by John Lindsay-Poland, Inkstick
February 1, 2024
In recent years, the sharp uptick in the number of migrants arriving at the United States-Mexico border has spurred draconian measures to stop them from entering, yet people continue to make the trek — with little discussion of why. What conversations occur largely focus on economic motives for migration. The reasons people leave their homes and undertake dangerous and expensive journeys toward the US are multiple and complex, but many involve violence from US-sourced guns that makes staying impossible.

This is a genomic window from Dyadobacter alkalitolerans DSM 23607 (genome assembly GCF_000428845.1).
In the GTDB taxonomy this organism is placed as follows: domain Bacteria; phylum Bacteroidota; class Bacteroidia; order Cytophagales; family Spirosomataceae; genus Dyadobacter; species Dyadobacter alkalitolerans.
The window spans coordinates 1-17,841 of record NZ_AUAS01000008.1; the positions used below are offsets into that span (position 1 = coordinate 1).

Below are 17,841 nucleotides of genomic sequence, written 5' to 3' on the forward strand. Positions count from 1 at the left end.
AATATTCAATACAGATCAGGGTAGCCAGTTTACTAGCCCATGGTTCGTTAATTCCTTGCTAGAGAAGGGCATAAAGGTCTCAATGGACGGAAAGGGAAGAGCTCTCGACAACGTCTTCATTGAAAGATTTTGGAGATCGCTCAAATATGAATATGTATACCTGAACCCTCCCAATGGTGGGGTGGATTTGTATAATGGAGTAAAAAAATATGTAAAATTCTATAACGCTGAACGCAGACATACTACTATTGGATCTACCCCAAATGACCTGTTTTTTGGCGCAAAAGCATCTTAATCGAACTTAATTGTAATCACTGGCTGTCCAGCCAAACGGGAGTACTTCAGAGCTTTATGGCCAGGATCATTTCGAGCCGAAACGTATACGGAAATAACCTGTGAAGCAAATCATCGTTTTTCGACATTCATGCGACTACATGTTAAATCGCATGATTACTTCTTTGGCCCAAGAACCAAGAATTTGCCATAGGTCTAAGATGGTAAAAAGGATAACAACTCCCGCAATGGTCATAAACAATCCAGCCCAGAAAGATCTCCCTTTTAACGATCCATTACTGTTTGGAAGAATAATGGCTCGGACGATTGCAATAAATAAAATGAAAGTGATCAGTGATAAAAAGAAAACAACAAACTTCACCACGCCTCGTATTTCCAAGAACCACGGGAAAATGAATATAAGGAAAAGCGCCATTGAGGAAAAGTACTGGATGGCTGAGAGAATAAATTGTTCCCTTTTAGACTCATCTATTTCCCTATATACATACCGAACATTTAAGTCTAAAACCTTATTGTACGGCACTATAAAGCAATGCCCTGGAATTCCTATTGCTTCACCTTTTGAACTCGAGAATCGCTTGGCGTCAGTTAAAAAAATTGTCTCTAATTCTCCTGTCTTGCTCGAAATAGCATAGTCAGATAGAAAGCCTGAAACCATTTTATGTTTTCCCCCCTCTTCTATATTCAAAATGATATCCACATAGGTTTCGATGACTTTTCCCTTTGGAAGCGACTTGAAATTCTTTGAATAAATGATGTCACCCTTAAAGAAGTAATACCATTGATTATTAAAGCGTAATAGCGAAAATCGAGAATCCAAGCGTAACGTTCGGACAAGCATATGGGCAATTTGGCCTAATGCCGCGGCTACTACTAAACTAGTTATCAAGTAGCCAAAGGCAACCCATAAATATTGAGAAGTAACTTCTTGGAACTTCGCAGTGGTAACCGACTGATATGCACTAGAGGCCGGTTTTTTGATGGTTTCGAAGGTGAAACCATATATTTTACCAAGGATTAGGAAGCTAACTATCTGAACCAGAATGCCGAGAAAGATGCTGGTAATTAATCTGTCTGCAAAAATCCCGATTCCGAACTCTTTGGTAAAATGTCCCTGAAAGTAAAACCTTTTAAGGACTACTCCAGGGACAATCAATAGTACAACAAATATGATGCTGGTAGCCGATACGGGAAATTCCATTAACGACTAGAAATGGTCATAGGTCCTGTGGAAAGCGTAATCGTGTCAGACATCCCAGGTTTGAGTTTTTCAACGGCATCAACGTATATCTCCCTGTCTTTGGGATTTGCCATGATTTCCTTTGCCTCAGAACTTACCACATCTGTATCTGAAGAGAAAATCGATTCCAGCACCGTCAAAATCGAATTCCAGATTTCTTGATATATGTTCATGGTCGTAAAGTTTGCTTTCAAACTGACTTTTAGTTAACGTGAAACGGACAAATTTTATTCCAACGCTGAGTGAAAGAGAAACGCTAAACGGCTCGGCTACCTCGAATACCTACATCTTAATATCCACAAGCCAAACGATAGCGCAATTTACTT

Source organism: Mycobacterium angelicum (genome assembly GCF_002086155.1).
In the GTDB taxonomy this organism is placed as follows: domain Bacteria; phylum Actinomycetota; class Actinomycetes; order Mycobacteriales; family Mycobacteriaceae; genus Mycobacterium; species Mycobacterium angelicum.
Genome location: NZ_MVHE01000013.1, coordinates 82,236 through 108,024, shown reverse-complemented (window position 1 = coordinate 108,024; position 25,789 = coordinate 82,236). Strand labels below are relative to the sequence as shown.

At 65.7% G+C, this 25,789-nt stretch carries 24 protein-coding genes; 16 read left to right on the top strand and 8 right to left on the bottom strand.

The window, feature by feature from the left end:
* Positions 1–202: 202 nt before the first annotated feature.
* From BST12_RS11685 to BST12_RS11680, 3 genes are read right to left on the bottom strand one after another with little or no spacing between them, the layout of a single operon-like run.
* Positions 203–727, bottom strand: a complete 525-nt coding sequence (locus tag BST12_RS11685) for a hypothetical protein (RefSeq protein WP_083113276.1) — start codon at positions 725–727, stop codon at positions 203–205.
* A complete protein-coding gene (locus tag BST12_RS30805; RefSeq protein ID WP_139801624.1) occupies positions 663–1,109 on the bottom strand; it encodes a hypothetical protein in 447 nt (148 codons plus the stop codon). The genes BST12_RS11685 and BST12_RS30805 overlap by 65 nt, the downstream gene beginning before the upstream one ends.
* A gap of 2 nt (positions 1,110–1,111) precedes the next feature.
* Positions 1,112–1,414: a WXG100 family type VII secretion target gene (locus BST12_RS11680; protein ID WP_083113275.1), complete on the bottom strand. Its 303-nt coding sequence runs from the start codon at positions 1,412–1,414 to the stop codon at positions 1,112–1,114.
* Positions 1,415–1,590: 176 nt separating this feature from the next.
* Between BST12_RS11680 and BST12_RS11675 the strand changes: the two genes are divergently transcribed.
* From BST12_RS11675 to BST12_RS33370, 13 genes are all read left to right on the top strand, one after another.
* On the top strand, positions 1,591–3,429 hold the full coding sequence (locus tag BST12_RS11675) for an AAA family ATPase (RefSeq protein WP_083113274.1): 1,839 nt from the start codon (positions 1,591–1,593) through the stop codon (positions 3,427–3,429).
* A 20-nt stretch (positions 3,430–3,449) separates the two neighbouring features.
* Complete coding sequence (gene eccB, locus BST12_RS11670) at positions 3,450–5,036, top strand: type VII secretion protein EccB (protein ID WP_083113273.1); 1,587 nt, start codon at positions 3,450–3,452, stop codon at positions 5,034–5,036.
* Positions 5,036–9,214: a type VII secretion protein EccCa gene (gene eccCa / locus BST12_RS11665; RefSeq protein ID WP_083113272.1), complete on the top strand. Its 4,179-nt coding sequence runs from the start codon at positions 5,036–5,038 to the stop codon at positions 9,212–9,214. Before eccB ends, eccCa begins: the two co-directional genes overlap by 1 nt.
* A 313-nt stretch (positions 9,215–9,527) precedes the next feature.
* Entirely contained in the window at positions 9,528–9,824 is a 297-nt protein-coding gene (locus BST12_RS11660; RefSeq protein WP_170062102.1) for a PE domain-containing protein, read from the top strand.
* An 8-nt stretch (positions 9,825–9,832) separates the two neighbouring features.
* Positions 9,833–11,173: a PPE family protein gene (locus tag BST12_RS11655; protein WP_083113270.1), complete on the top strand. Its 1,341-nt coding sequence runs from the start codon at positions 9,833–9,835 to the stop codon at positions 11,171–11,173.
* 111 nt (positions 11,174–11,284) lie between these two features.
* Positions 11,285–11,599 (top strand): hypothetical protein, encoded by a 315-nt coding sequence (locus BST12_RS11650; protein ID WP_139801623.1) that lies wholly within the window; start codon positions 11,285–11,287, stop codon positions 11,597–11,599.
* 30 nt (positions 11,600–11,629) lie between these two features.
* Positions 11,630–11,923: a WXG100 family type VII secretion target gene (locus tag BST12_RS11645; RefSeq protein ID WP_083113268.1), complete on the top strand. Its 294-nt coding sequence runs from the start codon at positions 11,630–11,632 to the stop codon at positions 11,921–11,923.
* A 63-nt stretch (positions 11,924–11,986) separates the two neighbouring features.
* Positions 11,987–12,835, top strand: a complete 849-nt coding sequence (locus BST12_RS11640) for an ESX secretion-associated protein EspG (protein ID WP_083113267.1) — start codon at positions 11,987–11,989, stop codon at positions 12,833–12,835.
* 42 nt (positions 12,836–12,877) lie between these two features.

A large portion of migrants passing through Mexico and arriving at the US border report encounters with gun violence as a central reason for fleeing. Last year, a University of Colorado study found that 45% of migrants surveyed at the border had been forced by violence to migrate, while nearly half had been threatened with a firearm, and 63% had witnessed armed conflict. These findings are consistent with other studies and surveys of migrants in Mexico, which show armed violence as central to people’s reasons for fleeing their homes.
Photo: Sophia Muller